You’ve probably had a headache from sitting and staring at a computer screen too long. Especially with contacts lens, you know that dry blinking feeling that comes after a couple hours at a desktop. There’s actually a name for this – computer vision syndrome (CVS). Contact and glasses wearers generally report more issues than non-wearers. Either way, there are a few things you can do to avoid issues.
- See your eye care specialist regularly: Out-of-date prescription can be to blame for computer eye strain. (Consult a LASIK specialist to determine if LASIK or another similar procedure could get you the vision you desire.)
- Square up to your computer: The screen should be about an arm’s length away and positioned in front of you. Don’t turn to one side to see your screen – your monitor should be about 4 inches below your line of vision so your gaze is slightly down.
- Use good posture: Sitting or standing requires some intention. Roll your shoulder back and down to reduce strain for your neck, shoulders and back.
- Take a break: Staring and glaring isn’t nice in a social setting and it’s probably not good for your computer work either. A break every 15 mins for a quick stretch is recommended.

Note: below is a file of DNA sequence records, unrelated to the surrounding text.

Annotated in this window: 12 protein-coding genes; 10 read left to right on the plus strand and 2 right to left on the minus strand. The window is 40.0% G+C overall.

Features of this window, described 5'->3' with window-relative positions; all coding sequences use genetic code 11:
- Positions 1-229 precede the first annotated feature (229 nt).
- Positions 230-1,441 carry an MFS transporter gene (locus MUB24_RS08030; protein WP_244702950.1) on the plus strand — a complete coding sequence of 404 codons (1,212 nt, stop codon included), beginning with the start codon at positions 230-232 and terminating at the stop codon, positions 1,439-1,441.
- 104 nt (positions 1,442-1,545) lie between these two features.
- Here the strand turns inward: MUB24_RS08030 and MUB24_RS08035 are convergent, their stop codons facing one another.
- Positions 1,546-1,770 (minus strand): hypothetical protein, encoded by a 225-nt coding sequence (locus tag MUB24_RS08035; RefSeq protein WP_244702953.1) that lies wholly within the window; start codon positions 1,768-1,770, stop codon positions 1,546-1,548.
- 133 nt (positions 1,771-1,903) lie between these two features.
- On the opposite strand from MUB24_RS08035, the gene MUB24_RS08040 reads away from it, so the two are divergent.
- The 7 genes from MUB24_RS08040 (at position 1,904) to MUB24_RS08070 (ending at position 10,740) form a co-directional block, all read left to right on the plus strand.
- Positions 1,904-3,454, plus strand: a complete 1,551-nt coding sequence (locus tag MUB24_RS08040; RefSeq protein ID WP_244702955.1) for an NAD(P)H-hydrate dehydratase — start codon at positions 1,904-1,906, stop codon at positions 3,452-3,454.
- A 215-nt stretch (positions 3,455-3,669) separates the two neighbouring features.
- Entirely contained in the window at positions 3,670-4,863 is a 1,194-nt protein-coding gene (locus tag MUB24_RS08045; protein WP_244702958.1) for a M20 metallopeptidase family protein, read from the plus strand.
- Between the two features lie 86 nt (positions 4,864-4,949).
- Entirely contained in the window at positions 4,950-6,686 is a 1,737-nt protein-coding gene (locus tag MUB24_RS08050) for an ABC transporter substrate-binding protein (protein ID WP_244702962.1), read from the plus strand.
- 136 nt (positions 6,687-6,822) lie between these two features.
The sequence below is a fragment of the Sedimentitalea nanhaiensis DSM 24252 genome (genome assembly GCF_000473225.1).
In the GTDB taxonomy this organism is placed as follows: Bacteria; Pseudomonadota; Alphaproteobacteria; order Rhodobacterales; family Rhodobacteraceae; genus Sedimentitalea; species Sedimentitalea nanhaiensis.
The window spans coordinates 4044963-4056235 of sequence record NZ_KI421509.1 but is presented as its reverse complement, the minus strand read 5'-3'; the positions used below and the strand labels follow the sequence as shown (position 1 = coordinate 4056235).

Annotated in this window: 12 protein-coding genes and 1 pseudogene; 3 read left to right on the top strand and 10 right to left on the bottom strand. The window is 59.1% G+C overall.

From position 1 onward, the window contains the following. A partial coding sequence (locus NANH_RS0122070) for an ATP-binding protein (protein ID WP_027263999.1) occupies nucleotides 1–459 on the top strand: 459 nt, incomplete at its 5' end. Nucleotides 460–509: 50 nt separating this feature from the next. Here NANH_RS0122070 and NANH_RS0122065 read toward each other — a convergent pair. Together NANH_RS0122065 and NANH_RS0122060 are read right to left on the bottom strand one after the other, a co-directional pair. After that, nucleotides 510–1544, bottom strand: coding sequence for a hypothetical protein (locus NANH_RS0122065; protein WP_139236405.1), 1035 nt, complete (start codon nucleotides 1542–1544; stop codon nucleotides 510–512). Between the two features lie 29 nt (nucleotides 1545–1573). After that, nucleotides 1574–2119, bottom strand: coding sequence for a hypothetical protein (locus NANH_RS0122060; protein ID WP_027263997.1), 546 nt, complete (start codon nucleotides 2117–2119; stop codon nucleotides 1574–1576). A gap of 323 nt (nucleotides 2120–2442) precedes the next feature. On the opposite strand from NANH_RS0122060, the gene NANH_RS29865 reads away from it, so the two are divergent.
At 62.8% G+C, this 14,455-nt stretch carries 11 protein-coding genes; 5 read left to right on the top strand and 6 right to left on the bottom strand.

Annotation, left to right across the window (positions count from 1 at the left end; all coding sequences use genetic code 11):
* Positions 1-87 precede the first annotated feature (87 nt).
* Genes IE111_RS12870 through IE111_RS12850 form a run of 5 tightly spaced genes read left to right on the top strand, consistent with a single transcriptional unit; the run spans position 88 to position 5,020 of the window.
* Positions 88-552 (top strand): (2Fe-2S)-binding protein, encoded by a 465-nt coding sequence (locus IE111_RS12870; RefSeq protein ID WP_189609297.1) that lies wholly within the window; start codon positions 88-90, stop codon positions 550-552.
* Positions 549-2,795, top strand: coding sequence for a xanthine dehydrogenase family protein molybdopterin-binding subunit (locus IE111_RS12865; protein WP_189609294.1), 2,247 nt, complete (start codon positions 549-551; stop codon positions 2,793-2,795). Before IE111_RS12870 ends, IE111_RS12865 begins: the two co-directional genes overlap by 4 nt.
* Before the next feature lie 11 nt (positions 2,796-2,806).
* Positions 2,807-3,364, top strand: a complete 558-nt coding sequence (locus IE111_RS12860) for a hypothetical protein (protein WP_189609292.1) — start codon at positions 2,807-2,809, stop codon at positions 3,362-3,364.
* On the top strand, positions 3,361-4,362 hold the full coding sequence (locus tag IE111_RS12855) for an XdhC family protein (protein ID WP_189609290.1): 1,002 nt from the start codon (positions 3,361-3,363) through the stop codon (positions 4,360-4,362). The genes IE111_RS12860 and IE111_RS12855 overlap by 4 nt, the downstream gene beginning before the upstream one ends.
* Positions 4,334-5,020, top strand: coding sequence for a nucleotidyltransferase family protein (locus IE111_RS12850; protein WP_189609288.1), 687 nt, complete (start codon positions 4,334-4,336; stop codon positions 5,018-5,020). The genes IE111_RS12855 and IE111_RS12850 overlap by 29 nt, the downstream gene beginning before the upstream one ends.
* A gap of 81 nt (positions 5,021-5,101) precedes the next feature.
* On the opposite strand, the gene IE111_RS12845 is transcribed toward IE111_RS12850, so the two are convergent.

- Blink: No matter what amount of time you’re spending looking at a screen remember to be good to your eyes and blink. On average, when we’re awake, people blink 25 a minute. Blinking keeps your eye clean by using natural tears. It’s an automatic reflex, but when you’re deep in thought it’s good to give an additional and intentional blink to give the eyes a rest.
Five tips don’t make up a comprehensive list, but a couple more things to consider are lighting and computer glare. Some people find that computer glasses help and cleaning the screen of your computer can freshen up your space from dust while giving your eyes a more clear sharper image for your eyes to focus.
If you have questions about computer-eye strain call 404-778-2020.
If you’re thinking about tossing those contacts for options in LASIK, contact 404-778-2SEE.
About Dr. Randleman
J. Bradley Randleman, MD, is a widely respected cornea specialist whose areas of expertise include: cataract and refractive cataract surgery with premium IOL implantation, LASIK and other corneal and intraocular refractive surgical procedures, the management of keratoconus, corneal diseases, and corneal transplantation. His primary research interests include the diagnosis, prevention, and management of refractive surgical complications and corneal cross-linking.
Dr. Randleman joined the Emory Eye Center faculty in 2004 and served as assistant residency director for two years while also completing a fellowship at Emory University in cornea/external disease and refractive surgery. He serves as service director for the section of Cornea, External Disease and Refractive Surgery.